AB - AIMS: To compare anthropometric measurements and to define their behavioural associations in migrant and British-born South Asians (who have increased cardiovascular risk) or Italians (who have reduced cardiovascular risk), and in the general population of British women living in the west of Scotland. STUDY DESIGN: Cross-sectional survey of women aged 20 – 42 y, selected mainly from birth registration data, which included 63 migrant South Asians, 56 British-born South Asians, 39 migrant Italians, 51 British-born Italians, and 50 subjects representative of the general population of women, all resident in the west of Scotland.MEASUREMENTS: Height, weight, body mass index (BMI), and waist and hip circumferences.RESULTS: With age adjustment, migrant South Asians (0.88) had greater waist-to-hip ratio than British-born South Asians (0.84;P <0.05), while there was no difference between migrant (0.81) and British-born (0.79) Italian groups. Both migrant (P <0.001)and British-born South Asian (P <0.05) groups had higher waist-to-hip ratio and were about 3 cm shorter than Italian groups and the general population. Neither weight nor BMI were different between ethnic groups. Waist and hip circumferences were not different between migrant and British-born ethnic minority groups. Migrant South Asians (86.8 cm) had significantly (P <0.05) larger waist circumference than the general population (78.6 cm). British-born Italian women (103.0 cm) had larger hip circumference than the general population of women (96.4 cm), while other groups had similar hip circumferences.Additional adjustments for physical activity, smoking, alcohol consumption and parity reduced the differences in anthropometric measurements: only waist-to-hip ratio of migrant South Asians remained significantly (P <0.01) higher than that of the general population women. CONCLUSIONS: The adverse anthropometric indicators of cardiovascular risk in migrant South Asian women are substantially explained by their lifestyle factors and parity. British-born South Asian women are more similar to the general population women. Anthropometric differences between migrant or British-born Italians and the general population women are small.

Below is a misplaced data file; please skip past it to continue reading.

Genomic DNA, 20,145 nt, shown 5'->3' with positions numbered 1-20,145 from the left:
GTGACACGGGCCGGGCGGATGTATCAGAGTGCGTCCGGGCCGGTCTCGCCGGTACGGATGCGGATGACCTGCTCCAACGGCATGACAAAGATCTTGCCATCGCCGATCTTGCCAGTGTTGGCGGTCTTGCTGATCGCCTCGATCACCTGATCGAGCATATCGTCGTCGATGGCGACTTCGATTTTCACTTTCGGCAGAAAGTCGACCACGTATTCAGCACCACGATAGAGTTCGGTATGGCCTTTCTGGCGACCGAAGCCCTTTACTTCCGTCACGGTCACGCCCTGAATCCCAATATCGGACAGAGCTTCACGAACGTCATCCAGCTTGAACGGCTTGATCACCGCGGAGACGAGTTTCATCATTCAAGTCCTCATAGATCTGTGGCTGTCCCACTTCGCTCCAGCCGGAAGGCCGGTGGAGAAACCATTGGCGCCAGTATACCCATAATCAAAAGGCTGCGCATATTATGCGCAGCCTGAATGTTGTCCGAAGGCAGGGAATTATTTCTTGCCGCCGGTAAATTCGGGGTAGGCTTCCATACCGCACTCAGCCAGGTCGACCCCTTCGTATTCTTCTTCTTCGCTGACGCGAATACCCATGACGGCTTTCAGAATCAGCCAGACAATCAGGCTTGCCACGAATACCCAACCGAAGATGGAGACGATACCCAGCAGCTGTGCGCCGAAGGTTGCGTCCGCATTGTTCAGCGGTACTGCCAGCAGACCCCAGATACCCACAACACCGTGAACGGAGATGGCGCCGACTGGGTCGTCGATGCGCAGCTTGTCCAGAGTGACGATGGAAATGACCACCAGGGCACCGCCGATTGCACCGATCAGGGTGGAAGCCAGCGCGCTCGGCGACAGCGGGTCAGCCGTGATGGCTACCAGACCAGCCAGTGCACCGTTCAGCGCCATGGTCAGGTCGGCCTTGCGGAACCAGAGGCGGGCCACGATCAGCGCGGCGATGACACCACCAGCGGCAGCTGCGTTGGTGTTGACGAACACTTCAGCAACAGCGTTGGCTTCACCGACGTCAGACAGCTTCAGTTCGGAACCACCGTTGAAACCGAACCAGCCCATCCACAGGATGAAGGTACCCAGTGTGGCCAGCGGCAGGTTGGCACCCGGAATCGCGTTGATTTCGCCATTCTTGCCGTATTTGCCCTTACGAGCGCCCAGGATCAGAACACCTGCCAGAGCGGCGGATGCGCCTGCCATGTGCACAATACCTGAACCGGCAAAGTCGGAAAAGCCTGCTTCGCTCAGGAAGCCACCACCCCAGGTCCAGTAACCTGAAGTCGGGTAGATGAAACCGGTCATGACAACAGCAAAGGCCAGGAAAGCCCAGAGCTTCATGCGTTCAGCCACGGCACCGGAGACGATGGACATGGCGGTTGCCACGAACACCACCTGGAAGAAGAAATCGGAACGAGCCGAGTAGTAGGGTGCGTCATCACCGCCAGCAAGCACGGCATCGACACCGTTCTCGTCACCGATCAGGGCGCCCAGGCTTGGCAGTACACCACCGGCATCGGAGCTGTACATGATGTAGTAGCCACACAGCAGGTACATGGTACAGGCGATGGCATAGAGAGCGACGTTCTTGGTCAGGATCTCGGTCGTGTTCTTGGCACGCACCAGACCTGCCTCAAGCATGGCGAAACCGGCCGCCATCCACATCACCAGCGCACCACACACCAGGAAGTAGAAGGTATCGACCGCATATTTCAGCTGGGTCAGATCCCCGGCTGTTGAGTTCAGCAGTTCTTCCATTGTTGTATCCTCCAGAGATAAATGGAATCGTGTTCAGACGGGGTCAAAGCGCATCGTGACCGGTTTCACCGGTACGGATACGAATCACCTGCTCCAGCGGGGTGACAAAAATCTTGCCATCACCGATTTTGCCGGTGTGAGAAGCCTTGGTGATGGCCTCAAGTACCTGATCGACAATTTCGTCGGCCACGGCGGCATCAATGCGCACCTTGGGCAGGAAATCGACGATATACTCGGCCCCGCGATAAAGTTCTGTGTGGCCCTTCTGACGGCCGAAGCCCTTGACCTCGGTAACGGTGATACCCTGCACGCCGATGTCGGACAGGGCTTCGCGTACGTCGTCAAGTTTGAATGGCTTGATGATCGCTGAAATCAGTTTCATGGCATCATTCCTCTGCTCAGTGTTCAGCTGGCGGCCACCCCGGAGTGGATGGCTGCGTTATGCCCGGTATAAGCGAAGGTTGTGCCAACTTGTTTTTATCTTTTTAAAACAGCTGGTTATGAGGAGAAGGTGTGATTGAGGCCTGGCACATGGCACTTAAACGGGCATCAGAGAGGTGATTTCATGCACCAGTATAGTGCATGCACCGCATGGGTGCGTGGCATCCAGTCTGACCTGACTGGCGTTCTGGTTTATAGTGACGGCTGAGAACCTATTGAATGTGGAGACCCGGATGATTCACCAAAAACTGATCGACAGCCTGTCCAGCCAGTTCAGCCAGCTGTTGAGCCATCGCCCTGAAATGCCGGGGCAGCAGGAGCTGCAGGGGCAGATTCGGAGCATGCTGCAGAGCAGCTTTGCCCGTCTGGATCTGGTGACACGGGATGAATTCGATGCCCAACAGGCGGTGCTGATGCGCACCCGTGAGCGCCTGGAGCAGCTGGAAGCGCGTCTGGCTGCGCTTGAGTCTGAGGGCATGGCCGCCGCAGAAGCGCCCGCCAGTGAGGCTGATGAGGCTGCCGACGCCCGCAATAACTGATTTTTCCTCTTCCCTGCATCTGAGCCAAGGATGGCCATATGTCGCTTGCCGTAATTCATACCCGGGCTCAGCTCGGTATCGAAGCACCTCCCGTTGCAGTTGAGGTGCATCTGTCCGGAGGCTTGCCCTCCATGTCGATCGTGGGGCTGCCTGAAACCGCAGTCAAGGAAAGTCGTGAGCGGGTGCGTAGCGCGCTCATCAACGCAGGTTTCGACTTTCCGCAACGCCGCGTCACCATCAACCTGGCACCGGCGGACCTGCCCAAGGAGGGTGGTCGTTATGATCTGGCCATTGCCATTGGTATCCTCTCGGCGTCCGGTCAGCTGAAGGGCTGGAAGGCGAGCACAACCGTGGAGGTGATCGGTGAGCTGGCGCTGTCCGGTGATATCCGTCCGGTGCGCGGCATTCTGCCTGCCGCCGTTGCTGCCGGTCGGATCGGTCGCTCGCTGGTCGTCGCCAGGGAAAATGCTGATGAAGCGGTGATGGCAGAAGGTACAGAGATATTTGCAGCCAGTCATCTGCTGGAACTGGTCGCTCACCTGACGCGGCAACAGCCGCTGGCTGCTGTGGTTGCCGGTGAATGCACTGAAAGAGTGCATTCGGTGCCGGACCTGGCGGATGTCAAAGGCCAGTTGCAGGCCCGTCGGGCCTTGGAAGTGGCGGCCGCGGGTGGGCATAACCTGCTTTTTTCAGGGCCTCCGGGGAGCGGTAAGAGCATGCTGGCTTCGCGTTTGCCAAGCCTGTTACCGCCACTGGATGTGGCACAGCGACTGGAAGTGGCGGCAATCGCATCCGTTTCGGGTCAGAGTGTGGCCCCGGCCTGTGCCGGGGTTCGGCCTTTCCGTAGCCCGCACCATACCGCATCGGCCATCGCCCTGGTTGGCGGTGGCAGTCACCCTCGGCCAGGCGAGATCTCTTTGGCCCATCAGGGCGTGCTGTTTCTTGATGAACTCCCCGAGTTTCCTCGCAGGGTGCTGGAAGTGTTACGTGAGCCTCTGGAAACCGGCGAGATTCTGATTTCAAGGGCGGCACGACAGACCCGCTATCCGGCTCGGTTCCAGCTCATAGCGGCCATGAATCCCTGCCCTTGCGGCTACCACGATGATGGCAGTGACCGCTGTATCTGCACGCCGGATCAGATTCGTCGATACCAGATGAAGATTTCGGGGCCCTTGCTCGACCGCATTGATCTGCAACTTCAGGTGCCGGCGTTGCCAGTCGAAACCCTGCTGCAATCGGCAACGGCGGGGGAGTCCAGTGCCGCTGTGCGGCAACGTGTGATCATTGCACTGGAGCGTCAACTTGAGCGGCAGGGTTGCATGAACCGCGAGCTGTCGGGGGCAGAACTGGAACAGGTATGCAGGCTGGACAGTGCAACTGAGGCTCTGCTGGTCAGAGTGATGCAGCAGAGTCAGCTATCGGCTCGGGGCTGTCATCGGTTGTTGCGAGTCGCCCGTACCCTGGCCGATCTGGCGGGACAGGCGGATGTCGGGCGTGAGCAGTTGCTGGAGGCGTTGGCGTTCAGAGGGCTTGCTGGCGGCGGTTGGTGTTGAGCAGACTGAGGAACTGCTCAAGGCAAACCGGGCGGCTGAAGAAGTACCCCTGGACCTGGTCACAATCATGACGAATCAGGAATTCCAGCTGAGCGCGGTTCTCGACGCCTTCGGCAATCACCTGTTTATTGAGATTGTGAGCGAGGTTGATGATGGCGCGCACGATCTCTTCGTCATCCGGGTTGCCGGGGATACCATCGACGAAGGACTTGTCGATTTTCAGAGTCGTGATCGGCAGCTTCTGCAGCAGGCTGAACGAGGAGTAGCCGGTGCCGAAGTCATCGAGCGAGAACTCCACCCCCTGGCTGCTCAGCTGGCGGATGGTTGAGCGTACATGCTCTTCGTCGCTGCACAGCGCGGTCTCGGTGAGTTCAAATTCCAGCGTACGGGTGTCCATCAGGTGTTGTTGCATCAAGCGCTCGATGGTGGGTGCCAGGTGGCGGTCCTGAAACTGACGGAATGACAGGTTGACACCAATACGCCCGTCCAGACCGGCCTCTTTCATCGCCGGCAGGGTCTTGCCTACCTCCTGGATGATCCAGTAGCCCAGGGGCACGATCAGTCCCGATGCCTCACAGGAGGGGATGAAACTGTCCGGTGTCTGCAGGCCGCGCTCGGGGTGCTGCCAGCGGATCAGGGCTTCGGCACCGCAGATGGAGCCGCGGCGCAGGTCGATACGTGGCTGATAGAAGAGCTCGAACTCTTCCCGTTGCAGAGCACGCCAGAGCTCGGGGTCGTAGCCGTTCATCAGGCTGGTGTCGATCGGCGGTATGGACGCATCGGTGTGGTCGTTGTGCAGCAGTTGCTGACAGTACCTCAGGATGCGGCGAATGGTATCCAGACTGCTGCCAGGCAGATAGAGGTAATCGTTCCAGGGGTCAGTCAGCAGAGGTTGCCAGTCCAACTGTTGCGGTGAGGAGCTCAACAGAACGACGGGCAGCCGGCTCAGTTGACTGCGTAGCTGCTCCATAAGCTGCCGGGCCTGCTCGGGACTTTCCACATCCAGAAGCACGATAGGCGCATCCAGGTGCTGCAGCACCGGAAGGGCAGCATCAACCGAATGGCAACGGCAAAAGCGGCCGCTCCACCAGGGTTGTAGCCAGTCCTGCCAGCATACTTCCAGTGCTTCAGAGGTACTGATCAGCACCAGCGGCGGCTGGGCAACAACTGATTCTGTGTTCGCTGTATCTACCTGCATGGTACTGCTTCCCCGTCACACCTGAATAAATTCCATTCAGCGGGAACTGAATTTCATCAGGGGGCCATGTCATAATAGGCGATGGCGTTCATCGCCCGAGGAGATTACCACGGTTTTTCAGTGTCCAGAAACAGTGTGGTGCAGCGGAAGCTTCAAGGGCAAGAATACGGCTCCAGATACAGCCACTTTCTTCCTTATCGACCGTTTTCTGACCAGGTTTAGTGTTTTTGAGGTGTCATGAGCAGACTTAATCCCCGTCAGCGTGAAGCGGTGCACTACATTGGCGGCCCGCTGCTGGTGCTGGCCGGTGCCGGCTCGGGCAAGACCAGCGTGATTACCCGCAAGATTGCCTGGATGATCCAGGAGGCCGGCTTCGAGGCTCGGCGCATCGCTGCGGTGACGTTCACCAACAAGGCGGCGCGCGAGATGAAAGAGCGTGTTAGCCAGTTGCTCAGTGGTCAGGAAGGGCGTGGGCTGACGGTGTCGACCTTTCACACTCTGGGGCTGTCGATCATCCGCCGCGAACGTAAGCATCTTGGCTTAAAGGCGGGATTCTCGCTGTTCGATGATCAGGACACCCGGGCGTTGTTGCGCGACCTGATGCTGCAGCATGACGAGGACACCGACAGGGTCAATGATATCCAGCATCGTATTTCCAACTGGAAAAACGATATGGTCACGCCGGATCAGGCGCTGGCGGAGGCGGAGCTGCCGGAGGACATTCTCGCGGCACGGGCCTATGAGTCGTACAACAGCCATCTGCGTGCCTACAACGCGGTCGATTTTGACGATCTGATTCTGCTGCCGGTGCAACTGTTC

KW - Body fat distribution

    KW - Cardiovascular risk

    KW - Ethnicity

    KW - Migration

    M3 - Article

    VL - 25

    SP - 1800

    EP - 1805

    JO - International Journal of Obesity

    JF - International Journal of Obesity

    SN - 0307-0565

    IS - 12

    ER -